The Whiskey Sour
2 oz. Tennessee Whiskey or Bourbon Whiskey
¾ oz. lemon juice
½ to ¾ oz. simple syrup
1 egg white (optional)

Combine the lemon juice and the syrup in a shot glass and pour them together into the mixer. Then, add the Whiskey and shake with ice. Pour into a chilled cocktail or Old Fashioned glass; garnish with just a cherry if you are planning to add the egg white, a cherry and a lemon twist if you are not.

To float the egg white, separate it thoroughly and froth it in a separate bowl, then take a large bar spoon and convex it over the glass such that it just touches the top of the liquid, then slowly pour the egg white into the glass.

The New York Sour
2 oz. Rye Whiskey
¾ oz. lemon juice
¾ oz. simple syrup
1 oz. full-bodied red wine

Do just as with a Whiskey Sour, except before adding the garnish, carefully float the red wine on top. Then add the cherry and a lemon half-wheel.

Tennessee Slinger
2 oz. Tennessee Whiskey (preferably Jack Daniels)
1 oz. lemon juice
½ oz. simple syrup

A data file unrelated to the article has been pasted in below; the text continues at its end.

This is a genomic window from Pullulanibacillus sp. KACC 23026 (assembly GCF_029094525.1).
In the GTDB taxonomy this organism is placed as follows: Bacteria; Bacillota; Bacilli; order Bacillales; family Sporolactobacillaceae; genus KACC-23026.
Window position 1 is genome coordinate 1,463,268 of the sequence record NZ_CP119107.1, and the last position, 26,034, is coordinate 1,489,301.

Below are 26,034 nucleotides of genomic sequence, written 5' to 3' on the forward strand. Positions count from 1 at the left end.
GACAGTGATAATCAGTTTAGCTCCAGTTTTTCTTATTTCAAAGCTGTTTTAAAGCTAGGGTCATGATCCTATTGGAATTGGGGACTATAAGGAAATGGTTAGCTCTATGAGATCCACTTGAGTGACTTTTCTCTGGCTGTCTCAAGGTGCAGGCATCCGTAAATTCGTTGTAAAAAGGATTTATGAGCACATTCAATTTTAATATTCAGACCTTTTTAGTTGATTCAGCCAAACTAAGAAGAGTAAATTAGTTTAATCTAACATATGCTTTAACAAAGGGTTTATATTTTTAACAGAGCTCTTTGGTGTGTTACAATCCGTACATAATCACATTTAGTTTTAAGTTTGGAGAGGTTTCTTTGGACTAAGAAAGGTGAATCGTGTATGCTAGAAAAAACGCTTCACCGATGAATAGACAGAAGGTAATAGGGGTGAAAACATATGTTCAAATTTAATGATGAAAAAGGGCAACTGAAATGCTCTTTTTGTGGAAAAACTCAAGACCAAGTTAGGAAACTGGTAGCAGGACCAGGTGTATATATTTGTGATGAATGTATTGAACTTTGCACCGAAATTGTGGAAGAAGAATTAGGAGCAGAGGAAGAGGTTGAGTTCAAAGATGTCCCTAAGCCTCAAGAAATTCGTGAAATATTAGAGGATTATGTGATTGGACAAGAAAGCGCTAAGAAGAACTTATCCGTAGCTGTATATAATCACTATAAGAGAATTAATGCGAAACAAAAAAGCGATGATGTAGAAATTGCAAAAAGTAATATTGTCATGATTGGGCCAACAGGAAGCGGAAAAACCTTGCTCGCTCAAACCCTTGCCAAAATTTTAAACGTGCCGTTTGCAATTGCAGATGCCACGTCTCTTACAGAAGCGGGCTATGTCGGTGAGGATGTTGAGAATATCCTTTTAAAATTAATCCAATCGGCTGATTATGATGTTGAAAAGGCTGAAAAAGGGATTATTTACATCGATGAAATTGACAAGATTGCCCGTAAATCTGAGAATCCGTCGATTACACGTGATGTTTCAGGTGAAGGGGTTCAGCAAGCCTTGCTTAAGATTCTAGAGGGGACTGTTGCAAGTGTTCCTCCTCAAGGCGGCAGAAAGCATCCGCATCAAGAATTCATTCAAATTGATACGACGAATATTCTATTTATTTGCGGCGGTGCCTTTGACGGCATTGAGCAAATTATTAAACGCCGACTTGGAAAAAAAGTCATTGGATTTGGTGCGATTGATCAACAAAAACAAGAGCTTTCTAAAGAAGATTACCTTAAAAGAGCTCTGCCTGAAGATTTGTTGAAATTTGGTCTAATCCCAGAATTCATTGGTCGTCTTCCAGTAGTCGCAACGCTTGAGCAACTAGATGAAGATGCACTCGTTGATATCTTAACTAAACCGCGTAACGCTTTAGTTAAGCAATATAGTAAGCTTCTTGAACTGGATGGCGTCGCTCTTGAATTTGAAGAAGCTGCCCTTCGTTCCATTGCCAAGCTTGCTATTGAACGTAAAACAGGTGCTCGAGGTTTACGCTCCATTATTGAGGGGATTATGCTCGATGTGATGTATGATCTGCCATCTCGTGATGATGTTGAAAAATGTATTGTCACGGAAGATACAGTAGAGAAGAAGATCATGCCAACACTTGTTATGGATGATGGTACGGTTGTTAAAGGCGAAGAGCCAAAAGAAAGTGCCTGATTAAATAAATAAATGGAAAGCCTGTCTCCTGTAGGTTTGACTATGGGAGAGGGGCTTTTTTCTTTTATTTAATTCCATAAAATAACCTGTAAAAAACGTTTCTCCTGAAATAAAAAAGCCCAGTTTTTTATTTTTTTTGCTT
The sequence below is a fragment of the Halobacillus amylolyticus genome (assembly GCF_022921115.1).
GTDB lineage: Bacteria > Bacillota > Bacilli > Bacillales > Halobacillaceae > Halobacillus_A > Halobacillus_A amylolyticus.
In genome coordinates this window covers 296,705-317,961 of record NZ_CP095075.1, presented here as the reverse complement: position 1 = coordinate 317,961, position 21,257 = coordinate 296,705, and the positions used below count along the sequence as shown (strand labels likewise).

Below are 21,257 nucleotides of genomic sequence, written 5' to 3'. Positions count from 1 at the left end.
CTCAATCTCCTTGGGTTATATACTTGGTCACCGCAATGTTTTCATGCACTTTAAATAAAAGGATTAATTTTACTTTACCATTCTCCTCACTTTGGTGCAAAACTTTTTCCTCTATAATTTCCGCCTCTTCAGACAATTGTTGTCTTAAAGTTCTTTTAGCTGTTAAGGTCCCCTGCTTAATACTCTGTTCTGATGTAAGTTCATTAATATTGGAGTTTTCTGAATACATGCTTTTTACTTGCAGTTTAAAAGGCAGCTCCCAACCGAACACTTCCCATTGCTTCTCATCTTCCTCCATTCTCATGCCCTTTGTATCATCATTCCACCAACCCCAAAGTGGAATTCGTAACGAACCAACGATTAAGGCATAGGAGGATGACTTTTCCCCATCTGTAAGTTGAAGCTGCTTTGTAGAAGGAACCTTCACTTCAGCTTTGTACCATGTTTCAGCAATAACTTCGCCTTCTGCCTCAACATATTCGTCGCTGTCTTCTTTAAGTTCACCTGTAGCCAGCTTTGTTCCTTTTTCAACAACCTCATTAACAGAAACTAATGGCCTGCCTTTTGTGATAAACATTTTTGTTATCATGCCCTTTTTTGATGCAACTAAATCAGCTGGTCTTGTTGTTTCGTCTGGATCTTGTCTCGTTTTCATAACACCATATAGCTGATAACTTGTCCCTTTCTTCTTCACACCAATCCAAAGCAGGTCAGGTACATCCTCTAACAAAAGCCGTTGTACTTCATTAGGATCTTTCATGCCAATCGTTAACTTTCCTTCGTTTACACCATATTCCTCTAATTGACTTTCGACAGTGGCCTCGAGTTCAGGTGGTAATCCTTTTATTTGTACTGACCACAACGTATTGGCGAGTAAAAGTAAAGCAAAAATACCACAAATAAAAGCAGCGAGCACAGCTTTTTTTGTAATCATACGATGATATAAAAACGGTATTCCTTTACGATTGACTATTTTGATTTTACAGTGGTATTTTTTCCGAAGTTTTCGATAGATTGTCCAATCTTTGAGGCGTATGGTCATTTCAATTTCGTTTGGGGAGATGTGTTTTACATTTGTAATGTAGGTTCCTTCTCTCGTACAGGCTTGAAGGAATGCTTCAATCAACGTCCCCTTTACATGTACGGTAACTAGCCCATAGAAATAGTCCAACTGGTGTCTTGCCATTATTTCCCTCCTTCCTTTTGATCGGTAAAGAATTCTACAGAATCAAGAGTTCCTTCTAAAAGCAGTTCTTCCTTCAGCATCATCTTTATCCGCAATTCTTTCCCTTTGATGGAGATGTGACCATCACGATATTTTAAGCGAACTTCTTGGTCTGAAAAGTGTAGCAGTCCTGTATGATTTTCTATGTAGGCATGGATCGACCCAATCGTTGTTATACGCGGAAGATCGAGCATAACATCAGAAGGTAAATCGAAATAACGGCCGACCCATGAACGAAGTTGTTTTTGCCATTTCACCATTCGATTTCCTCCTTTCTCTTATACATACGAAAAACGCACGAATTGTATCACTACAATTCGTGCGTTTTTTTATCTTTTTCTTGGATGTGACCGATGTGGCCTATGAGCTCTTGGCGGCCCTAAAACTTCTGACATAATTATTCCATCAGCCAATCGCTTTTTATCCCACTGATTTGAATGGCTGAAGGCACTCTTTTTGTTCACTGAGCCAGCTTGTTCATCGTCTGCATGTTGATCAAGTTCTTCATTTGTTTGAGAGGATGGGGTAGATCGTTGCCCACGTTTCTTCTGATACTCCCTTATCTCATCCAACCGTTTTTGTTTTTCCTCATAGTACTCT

Shake Whiskey, lemon juice, and simple syrup with ice and strain into an ice-filled Old Fashioned glass. Garnish with a lemon twist.

The Daiquiri

The Daiquiri is often mistakenly thought of as a ladies’ drink because of its strawberry variation, but the original Daiquiri is without a doubt the drink of the white suits, broad panama hats, and well-groomed moustaches. The Daiquiri is best made with light or medium rum, though a high-proof rum gives it a very pleasant kick. As rums go, stick to Jamaican and Barbadian stuff—steer clear of the swill they make in Puerto Rico. Try it with black rum if you wish, but the result is decidedly inferior to the original. One certain improvement, though, is to use key lime juice instead of regular lime juice. Like the Whiskey Sour, this is a shaken cocktail.

The Daiquiri (Key Lime variant – the Hemmingway Daiquiri)
2 oz. light or spiced rum
¾ oz. key lime juice
¾ oz. simple syrup

Shake the ingredients with ice and strain into a chilled Cocktail glass. Garnish with a lime wheel.

The Planter’s Cocktail
2 oz. Jamaican rum
¾ oz. lemon juice
2 tsp. simple syrup

Shake the ingredients with ice and strain into a chilled Cocktail glass. Garnish with a lemon twist.

The Manhattan